Egypt Prime Minister Sherif Ismail said on Monday that he met the Governor of the Central Bank of Egypt Tariq Amer on Monday and discussed the details of the second phase of the country’s IMF-sponsored economic reform program.
During a press conference, Ismail added that the total foreign currency reserves reached US$38.2 billion in January for the first time, which reflects confidence in Egypt’s economic performance and the banking system.
Egypt began implementing an International Monetary Fund (IMF) reform program in November 2016. The international lender made a deal to provide Egypt with a US$12 billion loan in exchange for wide-ranging structural economic reforms.
The reforms include a raft of measures such as devaluing the pound currency, loosening capital controls, ending energy subsidies, reforming public enterprises and overhauling monetary policy – all in a bid to restore economic stability and long-term growth.
The first step the IMF commended was the floatation of the pound, a measure taken in November 2016. The following year, Egypt slashed parts of its energy subsidies, resulting in a 60 percent surge in fuel prices.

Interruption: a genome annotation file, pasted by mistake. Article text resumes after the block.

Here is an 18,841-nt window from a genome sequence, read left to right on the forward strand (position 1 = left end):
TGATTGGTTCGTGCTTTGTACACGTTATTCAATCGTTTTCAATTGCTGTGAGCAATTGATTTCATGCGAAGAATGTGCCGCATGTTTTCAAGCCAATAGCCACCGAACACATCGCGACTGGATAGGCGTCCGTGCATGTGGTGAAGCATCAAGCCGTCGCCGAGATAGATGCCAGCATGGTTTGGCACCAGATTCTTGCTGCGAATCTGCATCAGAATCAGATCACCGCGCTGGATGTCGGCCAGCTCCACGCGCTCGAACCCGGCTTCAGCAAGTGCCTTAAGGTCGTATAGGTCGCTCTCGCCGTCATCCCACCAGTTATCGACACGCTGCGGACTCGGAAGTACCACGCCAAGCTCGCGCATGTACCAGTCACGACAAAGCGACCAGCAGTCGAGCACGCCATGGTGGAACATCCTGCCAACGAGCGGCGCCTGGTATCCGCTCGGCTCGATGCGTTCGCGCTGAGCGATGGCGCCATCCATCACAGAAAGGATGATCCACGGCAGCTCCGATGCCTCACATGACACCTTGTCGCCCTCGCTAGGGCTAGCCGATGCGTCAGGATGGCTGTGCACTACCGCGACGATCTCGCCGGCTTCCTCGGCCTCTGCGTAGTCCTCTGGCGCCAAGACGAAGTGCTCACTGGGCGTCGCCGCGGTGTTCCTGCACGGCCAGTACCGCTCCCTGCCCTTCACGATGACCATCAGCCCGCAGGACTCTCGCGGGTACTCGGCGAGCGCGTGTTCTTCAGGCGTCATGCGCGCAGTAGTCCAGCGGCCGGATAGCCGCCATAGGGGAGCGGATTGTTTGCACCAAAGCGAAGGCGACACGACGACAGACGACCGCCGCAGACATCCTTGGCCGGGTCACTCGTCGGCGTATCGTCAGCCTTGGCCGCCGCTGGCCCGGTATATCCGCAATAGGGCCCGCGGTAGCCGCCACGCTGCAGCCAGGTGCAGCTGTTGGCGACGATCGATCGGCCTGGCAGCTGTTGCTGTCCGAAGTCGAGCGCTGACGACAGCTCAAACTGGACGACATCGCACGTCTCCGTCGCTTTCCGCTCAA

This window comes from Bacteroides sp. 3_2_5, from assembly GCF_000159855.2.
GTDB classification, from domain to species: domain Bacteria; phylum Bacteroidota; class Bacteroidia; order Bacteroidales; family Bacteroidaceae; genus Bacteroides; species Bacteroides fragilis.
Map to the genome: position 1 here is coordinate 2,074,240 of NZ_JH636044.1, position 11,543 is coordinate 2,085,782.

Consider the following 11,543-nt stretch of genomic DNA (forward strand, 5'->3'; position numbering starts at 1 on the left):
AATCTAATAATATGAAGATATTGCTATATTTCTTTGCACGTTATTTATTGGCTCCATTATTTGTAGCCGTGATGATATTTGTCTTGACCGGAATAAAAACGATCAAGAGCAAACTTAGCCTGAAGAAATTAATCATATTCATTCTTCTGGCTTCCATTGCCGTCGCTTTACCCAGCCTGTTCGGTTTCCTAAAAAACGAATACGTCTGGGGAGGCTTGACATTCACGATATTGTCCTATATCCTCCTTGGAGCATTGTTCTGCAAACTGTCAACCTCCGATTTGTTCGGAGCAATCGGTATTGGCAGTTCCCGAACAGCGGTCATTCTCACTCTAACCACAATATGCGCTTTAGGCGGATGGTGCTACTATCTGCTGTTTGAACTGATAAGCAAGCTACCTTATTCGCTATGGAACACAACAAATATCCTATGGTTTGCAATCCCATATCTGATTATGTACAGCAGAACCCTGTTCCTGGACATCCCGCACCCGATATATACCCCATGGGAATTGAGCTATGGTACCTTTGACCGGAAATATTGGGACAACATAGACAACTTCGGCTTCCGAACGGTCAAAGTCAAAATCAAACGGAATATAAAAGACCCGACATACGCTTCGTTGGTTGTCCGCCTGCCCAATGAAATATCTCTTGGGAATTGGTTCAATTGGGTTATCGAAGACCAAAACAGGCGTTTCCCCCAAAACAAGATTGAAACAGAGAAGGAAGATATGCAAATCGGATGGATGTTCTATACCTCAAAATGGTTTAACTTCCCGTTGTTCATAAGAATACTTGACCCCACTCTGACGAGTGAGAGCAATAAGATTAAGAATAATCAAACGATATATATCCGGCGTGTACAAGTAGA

IMF has since recommended that the government continue removing subsidies on fuel.
Another advice was for Egypt to reduce tax exemptions and provide a more progressive tax system, meaning that wealthier people pay more taxes than the poor. The IMF projected that this could help grow the GDP significantly.
Director of the Middle East and Central Asia Department at the IMF Jihad Azour recently projected that Egypt’s economic growth rate in 2018 to be “good” at around 5%, higher than previously expected. He added that the reform program adopted by Egypt achieved positive results in its first year.
The economic reforms have had a negative impact on the country’s poor, with consumer prices sky-rocketing while incomes have failed to keep up.
Edited translation from Al-Masry Al-Youm